Google's social-networking experiment saw fewer U.S. visitors last week, according to data released by Experian Hitwise.
Is the shine beginning to fade for Google+?
Google's social-networking foray saw fewer U.S. visitors last week, and those who did visit spent less time on the site on average, according to new data released today by market researcher Experian Hitwise.
Google+ had 1.79 million visits for the week ending July 23, a decrease of 3 percent compared with the previous week when the network had 1.86 million visits, Experian Hitwise reported.
The average visit was 10 percent shorter, down from 5 minutes 50 seconds to 5 minutes 15 seconds.
Google declined to comment on specifics of the report but cautioned it's based on the number of visitors and not the number of actual users. Google also said third-party metrics don't factor in two "very critical" modes of interaction, namely mobile usage and navigation bar usage, in which members interact with Google+ from another Google product, such as the drop-down menu while in their Gmail account.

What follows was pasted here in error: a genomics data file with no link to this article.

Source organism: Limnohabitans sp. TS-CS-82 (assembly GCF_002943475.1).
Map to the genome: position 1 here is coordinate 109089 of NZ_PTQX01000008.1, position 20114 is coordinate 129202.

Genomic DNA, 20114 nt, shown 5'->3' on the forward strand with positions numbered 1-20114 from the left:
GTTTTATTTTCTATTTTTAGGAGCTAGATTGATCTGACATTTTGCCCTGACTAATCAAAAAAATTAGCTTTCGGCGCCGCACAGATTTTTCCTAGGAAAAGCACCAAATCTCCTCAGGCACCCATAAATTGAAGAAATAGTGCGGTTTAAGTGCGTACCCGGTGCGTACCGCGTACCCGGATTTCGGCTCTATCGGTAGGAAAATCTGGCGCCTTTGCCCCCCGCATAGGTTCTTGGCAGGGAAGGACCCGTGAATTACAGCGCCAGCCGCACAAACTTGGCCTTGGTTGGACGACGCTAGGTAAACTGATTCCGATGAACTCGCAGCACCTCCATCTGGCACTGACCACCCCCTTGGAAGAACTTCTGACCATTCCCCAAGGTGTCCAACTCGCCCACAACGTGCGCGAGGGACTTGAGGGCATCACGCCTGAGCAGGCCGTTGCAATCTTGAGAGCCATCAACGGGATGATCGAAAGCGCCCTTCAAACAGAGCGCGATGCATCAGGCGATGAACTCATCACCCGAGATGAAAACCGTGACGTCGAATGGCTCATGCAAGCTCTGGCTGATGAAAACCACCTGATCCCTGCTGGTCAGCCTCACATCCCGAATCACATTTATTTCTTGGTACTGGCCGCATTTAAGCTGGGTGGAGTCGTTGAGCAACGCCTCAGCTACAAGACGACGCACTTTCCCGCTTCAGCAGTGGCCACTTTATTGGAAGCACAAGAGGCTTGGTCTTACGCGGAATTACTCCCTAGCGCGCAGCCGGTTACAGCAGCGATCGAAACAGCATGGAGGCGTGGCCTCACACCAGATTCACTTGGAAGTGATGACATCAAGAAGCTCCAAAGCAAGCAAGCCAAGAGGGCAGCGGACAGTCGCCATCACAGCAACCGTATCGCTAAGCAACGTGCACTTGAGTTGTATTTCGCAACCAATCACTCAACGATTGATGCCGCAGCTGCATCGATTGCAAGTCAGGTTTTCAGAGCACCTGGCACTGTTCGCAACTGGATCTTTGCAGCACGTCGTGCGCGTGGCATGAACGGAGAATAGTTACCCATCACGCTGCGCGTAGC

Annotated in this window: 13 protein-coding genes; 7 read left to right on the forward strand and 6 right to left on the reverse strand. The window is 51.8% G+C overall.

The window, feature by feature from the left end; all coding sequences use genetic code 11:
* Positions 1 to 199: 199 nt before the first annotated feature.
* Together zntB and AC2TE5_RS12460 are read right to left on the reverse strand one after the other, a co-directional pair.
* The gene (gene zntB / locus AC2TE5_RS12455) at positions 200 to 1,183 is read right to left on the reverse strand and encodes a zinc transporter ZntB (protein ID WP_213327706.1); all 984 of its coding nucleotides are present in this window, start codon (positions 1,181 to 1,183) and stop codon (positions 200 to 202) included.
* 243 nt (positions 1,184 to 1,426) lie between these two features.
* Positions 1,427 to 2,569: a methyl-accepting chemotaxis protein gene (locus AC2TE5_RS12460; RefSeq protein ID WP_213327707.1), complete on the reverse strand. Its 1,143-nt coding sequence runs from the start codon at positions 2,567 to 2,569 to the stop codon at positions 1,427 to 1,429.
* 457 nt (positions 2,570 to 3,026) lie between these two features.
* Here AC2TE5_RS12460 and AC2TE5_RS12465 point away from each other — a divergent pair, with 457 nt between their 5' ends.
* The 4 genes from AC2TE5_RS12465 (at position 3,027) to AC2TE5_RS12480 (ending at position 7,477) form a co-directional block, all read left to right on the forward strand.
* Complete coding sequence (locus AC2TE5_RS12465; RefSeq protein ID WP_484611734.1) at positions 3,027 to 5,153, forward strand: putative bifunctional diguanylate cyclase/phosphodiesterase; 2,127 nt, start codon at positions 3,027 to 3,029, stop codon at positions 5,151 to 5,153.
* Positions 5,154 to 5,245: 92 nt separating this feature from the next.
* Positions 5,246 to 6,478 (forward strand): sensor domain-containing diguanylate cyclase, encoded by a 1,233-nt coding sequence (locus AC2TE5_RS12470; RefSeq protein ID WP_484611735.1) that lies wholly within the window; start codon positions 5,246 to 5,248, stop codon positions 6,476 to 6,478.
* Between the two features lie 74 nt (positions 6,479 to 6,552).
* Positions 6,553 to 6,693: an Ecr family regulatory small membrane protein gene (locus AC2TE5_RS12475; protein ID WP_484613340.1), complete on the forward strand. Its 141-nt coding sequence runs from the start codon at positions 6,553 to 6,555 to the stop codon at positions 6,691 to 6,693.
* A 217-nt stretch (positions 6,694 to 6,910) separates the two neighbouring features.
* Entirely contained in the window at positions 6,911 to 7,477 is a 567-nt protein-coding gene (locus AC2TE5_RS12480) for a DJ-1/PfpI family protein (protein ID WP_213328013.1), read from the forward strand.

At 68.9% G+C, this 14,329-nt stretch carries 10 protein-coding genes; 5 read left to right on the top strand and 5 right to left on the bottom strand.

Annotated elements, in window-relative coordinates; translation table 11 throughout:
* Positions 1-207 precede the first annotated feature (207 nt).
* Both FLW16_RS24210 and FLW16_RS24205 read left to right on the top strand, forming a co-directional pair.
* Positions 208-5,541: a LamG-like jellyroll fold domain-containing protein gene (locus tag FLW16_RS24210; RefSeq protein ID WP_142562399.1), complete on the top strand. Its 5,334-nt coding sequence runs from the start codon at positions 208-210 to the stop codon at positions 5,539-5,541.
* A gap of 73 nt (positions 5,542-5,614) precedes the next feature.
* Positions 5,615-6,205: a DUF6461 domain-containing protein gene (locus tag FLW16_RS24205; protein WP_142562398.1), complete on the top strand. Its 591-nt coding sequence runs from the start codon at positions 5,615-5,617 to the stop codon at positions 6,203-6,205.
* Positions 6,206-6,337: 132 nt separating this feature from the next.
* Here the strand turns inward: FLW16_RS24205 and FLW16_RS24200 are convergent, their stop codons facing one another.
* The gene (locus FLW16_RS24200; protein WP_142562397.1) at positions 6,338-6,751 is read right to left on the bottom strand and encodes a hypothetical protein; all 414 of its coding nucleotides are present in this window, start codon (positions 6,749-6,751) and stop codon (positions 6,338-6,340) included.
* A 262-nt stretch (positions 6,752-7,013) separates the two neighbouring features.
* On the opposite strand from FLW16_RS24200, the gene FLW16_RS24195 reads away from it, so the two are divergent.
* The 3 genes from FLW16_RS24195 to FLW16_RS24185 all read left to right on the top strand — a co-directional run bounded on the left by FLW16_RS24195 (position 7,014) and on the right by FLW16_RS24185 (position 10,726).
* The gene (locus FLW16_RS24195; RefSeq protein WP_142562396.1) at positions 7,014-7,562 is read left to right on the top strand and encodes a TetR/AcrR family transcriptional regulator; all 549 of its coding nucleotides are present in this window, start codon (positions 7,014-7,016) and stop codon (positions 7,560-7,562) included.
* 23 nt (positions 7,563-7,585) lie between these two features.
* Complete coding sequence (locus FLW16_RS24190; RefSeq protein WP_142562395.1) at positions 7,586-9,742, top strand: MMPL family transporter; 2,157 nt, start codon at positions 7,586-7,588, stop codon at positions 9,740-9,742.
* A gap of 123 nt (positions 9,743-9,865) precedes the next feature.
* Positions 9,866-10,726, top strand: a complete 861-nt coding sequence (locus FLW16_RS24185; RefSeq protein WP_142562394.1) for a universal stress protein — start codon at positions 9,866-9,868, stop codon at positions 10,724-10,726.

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Google+, the Web giant's latest attempt to challenge Facebook for the social-networking crown, launched late last month in a field trial, letting in only a handful of users, who could later invite their friends and family.
Despite this, Google+'s early growth has been meteoric, hitting the 20 million member mark in its first three weeks, according to data released last week by market researcher ComScore. If that data is accurate, Google would have doubled its membership in just one week. Google CEO Larry Page reported on July 14 that the social network had reached 10 million visitors and had received a "ton of activity" with more than 1 billion items shared and received each day.
Updated at 9:10 p.m. PT with Google cautioning about the report's data.